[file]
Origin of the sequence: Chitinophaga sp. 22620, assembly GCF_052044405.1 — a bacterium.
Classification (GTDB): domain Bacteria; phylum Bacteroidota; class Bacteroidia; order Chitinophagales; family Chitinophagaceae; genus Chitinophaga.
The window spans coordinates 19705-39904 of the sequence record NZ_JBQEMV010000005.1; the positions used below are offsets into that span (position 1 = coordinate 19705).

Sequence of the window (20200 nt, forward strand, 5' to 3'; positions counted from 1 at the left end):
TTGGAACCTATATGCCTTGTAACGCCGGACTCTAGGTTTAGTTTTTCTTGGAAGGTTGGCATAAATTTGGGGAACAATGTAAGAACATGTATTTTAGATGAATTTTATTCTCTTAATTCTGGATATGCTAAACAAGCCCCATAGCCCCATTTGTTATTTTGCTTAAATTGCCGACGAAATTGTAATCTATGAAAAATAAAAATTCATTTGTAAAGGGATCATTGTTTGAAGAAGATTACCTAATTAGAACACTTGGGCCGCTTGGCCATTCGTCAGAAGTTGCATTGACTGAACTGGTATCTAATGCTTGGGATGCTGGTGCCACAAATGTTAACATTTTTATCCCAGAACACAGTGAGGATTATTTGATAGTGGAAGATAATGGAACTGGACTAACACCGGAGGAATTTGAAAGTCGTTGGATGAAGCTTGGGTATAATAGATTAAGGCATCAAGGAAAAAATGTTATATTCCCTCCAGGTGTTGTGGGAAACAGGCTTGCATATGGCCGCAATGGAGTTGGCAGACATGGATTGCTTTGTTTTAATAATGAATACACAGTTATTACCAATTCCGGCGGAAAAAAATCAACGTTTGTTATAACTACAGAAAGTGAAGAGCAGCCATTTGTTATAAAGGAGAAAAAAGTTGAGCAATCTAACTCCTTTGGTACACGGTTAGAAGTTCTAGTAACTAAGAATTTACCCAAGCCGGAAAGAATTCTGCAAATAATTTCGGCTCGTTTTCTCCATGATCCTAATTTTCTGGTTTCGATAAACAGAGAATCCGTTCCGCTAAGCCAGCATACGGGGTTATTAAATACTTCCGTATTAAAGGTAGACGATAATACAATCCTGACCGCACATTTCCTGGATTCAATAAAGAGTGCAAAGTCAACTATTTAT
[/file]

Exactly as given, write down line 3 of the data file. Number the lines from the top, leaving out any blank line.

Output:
The window spans coordinates 19705-39904 of the sequence record NZ_JBQEMV010000005.1; the positions used below are offsets into that span (position 1 = coordinate 19705).